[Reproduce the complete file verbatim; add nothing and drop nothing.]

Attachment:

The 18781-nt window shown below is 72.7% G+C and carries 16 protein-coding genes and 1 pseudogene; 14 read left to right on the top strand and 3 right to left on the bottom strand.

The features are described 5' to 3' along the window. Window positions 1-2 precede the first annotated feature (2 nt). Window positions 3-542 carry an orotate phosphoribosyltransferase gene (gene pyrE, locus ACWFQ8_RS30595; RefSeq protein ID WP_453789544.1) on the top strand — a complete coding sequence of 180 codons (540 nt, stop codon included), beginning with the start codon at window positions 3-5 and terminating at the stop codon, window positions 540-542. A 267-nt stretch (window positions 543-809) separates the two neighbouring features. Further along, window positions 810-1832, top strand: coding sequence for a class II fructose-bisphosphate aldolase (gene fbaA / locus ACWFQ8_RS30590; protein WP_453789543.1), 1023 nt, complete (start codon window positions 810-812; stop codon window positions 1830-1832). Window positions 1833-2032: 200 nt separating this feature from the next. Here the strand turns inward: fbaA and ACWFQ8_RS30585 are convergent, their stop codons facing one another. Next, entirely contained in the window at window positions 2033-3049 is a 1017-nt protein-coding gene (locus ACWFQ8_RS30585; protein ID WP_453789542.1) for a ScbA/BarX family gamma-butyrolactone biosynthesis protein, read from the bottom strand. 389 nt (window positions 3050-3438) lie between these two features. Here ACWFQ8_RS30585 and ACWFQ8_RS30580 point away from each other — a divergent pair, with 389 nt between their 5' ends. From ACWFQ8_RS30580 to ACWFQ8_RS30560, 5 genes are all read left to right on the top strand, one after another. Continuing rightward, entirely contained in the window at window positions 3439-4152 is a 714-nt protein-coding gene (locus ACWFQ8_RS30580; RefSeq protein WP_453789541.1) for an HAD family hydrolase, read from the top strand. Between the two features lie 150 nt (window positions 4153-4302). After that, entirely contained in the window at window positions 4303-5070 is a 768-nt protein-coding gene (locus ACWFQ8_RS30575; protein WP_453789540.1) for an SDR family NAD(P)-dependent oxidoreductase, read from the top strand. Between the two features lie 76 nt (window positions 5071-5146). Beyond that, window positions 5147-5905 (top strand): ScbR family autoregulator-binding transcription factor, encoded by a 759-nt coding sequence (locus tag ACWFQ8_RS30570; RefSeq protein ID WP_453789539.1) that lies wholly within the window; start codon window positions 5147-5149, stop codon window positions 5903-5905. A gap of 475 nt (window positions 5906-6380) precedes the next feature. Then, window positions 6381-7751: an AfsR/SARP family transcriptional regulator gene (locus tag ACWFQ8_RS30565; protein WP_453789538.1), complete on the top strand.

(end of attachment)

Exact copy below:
The 18781-nt window shown below is 72.7% G+C and carries 16 protein-coding genes and 1 pseudogene; 14 read left to right on the top strand and 3 right to left on the bottom strand.

The features are described 5' to 3' along the window. Window positions 1-2 precede the first annotated feature (2 nt). Window positions 3-542 carry an orotate phosphoribosyltransferase gene (gene pyrE, locus ACWFQ8_RS30595; RefSeq protein ID WP_453789544.1) on the top strand — a complete coding sequence of 180 codons (540 nt, stop codon included), beginning with the start codon at window positions 3-5 and terminating at the stop codon, window positions 540-542. A 267-nt stretch (window positions 543-809) separates the two neighbouring features. Further along, window positions 810-1832, top strand: coding sequence for a class II fructose-bisphosphate aldolase (gene fbaA / locus ACWFQ8_RS30590; protein WP_453789543.1), 1023 nt, complete (start codon window positions 810-812; stop codon window positions 1830-1832). Window positions 1833-2032: 200 nt separating this feature from the next. Here the strand turns inward: fbaA and ACWFQ8_RS30585 are convergent, their stop codons facing one another. Next, entirely contained in the window at window positions 2033-3049 is a 1017-nt protein-coding gene (locus ACWFQ8_RS30585; protein ID WP_453789542.1) for a ScbA/BarX family gamma-butyrolactone biosynthesis protein, read from the bottom strand. 389 nt (window positions 3050-3438) lie between these two features. Here ACWFQ8_RS30585 and ACWFQ8_RS30580 point away from each other — a divergent pair, with 389 nt between their 5' ends. From ACWFQ8_RS30580 to ACWFQ8_RS30560, 5 genes are all read left to right on the top strand, one after another. Continuing rightward, entirely contained in the window at window positions 3439-4152 is a 714-nt protein-coding gene (locus ACWFQ8_RS30580; RefSeq protein WP_453789541.1) for an HAD family hydrolase, read from the top strand. Between the two features lie 150 nt (window positions 4153-4302). After that, entirely contained in the window at window positions 4303-5070 is a 768-nt protein-coding gene (locus ACWFQ8_RS30575; protein WP_453789540.1) for an SDR family NAD(P)-dependent oxidoreductase, read from the top strand. Between the two features lie 76 nt (window positions 5071-5146). Beyond that, window positions 5147-5905 (top strand): ScbR family autoregulator-binding transcription factor, encoded by a 759-nt coding sequence (locus tag ACWFQ8_RS30570; RefSeq protein ID WP_453789539.1) that lies wholly within the window; start codon window positions 5147-5149, stop codon window positions 5903-5905. A gap of 475 nt (window positions 5906-6380) precedes the next feature. Then, window positions 6381-7751: an AfsR/SARP family transcriptional regulator gene (locus tag ACWFQ8_RS30565; protein WP_453789538.1), complete on the top strand.